It isn’t to create a perfect, earthly society since Jesus’ Kingdom “is not of this world” (see John 18:36). It is rather meant (as with physical healings) to transform society into an icon of the Kingdom of God that is to come (see Hebrews 7:26-8:5).

The human body, marriage and family life, civil and religious society, together with the rest of creation are all in need of the healing grace and mercy of God. There is no part of the created order, visible or invisible, divorced from the grace of God. All will one day be transformed into the New Heaven and the New Earth (Revelations 21) where sin and death will be no more and where we will stand in the presence of “the throne of God and of the Lamb.” It is there, in the Kingdom of God that we “shall see His face.” It is there that there will be “no night” no need for lamp or sunlight because God Himself will be our light. And it is there that with Him we shall “shall reign forever and ever” (Revelations 22:3-5, NKJV).

This great, eschatological fulfillment begins here and now. In the sacraments and the worship of the Church we have a foretaste of the Kingdom. Building on this grace our ascetical life, and here we turn to St Gregory Palamas, is our personal preparation for the Kingdom.

St Gregory argued that to see the Divine Light as not simply as an internal, psychological reality, but also something we experience with our physical eyes. This means that, here and now, our bodies participate in the Kingdom which is to come.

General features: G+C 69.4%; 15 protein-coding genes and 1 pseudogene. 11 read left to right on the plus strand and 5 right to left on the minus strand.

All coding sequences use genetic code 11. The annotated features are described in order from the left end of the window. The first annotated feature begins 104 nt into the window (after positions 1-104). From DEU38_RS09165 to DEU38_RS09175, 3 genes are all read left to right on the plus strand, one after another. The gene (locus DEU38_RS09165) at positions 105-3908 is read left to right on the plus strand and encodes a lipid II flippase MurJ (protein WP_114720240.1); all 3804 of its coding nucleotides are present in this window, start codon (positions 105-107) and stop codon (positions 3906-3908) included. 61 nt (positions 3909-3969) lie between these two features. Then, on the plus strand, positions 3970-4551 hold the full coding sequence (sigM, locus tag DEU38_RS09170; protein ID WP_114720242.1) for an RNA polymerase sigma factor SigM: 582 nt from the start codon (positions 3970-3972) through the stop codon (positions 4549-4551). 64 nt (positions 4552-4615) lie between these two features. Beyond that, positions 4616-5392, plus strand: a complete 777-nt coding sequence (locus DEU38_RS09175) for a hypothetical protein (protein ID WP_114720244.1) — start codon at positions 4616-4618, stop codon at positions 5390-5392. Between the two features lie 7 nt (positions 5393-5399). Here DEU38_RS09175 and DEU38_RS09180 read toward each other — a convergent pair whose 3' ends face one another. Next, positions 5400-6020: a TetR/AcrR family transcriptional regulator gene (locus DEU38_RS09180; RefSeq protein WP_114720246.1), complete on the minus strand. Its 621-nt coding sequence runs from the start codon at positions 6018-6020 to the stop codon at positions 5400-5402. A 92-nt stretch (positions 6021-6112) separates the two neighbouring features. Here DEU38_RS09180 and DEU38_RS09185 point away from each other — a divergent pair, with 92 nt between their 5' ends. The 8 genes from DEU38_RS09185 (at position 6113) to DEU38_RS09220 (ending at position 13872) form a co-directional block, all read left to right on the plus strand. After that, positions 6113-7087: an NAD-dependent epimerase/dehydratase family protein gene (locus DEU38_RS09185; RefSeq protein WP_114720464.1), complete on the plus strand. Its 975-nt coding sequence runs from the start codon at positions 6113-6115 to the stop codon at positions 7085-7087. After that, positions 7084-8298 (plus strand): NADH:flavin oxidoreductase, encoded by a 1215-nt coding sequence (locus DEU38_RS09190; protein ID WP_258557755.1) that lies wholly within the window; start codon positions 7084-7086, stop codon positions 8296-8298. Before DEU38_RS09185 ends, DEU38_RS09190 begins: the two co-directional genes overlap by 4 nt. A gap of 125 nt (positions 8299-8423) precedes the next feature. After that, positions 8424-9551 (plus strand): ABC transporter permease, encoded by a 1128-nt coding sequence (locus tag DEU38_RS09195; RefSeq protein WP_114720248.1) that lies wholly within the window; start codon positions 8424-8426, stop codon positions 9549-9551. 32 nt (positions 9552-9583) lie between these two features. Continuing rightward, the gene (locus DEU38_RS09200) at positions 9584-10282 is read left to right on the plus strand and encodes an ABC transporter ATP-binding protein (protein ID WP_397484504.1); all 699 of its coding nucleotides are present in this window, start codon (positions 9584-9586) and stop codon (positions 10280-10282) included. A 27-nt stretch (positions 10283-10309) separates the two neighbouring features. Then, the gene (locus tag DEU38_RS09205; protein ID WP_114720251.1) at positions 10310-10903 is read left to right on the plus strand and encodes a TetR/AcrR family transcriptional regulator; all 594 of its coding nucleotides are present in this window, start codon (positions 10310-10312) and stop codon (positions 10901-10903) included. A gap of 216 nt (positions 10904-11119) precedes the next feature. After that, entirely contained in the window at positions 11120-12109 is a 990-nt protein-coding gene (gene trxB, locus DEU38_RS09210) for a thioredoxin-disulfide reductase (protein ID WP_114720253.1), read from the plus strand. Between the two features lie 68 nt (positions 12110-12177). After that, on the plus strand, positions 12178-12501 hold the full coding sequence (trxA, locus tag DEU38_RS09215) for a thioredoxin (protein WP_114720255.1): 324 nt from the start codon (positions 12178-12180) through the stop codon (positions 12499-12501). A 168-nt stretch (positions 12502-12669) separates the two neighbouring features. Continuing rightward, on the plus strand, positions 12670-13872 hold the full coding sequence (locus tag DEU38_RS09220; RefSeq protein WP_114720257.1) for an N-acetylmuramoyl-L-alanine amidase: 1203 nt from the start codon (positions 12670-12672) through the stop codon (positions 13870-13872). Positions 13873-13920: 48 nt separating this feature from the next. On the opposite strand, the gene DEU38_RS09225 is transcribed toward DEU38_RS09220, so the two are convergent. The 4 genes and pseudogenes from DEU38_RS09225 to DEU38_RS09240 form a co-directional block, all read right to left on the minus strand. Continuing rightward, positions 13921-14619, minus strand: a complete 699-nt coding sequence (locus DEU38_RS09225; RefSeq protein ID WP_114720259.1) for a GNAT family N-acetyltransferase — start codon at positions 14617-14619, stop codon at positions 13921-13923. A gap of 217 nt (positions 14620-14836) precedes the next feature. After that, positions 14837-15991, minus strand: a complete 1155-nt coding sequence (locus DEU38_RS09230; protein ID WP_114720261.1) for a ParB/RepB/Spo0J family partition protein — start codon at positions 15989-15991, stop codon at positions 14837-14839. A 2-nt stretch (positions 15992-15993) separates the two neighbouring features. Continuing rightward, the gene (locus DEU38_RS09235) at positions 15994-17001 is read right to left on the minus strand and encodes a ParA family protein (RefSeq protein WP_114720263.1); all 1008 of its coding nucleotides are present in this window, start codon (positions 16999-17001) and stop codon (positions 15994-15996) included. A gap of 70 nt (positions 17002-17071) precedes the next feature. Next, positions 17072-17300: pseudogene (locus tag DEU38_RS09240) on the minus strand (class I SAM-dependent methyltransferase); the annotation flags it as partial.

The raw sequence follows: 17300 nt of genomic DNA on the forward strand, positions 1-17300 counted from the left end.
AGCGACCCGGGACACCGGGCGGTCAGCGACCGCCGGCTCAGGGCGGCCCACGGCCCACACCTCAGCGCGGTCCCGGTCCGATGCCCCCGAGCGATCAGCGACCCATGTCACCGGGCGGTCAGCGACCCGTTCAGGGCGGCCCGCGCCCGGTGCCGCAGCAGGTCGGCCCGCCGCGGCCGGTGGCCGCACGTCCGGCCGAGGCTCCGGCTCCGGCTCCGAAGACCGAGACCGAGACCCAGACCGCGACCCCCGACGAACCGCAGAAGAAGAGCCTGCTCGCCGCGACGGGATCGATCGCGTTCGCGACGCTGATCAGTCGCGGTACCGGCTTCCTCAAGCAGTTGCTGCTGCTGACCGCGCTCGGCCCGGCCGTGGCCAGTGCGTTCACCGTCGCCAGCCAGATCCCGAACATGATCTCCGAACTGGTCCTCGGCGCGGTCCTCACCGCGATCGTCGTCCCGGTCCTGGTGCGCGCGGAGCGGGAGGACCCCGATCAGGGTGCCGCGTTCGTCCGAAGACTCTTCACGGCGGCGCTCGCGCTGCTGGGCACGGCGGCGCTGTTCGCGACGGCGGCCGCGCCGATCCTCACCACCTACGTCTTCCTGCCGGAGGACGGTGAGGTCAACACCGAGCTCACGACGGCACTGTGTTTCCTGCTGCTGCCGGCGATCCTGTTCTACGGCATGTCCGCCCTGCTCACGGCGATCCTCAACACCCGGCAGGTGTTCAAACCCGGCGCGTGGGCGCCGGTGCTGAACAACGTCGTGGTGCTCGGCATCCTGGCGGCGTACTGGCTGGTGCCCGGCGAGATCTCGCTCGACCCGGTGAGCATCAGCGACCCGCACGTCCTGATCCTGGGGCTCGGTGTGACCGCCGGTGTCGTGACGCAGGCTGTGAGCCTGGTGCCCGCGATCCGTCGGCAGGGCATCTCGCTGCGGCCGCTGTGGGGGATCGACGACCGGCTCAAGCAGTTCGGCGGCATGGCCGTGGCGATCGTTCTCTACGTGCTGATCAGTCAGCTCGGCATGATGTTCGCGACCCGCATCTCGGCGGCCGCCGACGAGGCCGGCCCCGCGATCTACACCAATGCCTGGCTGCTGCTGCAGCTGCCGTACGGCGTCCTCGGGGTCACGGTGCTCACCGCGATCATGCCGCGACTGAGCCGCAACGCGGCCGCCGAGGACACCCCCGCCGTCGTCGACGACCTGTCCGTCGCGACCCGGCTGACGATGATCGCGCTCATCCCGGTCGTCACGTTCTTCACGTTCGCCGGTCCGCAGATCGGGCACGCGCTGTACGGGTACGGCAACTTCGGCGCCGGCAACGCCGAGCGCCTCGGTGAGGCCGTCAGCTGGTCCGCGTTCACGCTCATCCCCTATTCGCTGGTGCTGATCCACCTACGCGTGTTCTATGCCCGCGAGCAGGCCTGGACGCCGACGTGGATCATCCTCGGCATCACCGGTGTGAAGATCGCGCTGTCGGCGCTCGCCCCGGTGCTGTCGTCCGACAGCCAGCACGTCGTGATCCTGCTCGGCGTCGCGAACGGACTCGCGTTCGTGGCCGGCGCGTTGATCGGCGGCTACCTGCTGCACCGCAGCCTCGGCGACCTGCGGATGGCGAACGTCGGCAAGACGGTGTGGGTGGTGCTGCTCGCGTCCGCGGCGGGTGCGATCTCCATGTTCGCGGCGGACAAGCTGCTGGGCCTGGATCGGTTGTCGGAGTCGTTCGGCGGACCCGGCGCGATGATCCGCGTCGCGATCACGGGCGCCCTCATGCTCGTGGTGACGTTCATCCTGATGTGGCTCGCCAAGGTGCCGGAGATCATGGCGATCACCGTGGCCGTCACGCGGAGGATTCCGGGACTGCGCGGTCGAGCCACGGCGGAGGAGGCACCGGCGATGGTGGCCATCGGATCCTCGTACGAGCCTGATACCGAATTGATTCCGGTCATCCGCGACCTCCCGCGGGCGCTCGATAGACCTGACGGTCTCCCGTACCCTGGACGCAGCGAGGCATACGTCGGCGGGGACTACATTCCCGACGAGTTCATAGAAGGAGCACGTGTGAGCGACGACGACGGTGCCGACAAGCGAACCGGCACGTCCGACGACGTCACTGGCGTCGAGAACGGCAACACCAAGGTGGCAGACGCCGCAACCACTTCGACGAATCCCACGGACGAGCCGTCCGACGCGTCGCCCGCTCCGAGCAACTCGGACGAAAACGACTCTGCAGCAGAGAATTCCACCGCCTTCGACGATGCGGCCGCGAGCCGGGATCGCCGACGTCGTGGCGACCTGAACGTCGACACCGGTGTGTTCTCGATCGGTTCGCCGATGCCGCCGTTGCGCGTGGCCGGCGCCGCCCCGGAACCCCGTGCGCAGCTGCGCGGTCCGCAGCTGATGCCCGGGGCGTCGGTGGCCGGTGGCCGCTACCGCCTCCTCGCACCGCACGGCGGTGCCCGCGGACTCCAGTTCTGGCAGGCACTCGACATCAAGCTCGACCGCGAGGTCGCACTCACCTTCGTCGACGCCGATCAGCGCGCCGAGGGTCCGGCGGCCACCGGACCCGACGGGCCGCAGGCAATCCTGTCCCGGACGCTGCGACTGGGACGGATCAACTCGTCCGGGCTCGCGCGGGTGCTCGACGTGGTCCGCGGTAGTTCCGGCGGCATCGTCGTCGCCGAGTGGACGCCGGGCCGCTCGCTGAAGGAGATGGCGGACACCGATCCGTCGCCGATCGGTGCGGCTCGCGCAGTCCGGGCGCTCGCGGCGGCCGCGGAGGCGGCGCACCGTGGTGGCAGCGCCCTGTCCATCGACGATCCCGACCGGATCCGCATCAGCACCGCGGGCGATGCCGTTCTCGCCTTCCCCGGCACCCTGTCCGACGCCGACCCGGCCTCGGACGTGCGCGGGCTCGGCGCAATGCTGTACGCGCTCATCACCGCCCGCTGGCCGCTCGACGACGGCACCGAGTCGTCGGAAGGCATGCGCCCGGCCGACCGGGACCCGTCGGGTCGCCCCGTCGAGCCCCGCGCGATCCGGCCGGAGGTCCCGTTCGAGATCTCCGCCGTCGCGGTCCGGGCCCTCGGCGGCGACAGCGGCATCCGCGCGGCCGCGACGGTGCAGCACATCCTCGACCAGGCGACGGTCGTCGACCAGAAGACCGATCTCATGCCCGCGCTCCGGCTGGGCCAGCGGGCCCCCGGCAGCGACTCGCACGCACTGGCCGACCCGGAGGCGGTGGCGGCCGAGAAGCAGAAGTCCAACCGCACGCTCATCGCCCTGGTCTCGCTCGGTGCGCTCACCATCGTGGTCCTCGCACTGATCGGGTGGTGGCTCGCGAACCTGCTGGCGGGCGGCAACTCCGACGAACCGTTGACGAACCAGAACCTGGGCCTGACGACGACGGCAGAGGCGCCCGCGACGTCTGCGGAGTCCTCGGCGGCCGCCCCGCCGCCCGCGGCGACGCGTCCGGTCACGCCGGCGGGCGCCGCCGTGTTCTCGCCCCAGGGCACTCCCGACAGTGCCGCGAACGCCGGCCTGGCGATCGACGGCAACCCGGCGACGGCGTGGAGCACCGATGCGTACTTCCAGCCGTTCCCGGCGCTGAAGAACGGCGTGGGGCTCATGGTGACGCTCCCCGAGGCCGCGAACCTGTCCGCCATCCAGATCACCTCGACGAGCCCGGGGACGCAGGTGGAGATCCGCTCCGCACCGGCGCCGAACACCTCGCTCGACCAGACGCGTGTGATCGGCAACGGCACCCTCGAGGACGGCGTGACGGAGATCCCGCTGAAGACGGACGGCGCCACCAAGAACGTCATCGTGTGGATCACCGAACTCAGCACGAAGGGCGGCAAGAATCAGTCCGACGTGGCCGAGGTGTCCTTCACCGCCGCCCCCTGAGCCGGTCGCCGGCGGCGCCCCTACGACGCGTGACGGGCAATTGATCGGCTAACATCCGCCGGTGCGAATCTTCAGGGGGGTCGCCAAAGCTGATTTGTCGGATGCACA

So, like Jesus, we don’t simply talk about the Kingdom of God but engage in those deeds that form, reform and transform the creation into a sacrament of the Kingdom of God. The evangelical fruit of our sacramental and ascetical life extends not simply to the soul but also to the body. But it doesn’t end there. Through our work, we also are called to bring the material world and human society into an ever greater conformity to the Kingdom of God.

My brothers and sisters in Christ, on this the second Sunday of Great and Holy Lent, let us commit ourselves not only to an ascetical struggle of the body but also to a like struggle in society. Let us by God’s grace and our own efforts work to bring the human body and the body politic into a deeper consonance with the Kingdom of God that is to come.

In Christ,

+Fr Gregory

Divine Providence and Pastoral Care

St. Gregory Palamas nicely summarizes the nature of pastoral care. As a quick aside, it also reminds us what we owe each other in Christ but this will have to wait for another time. Here my concern is with pastoral care.

Each of us must discern the providential working out of God’s grace in our own lives. Just as spouses are called to discern God’s providence in each others’ lives parents are to do this for their children. Turning from the family to the Church, priests are responsible for discerning and fostering the vocation of their parishioners and bishops for the members of the diocese. All of this is, necessarily, personal.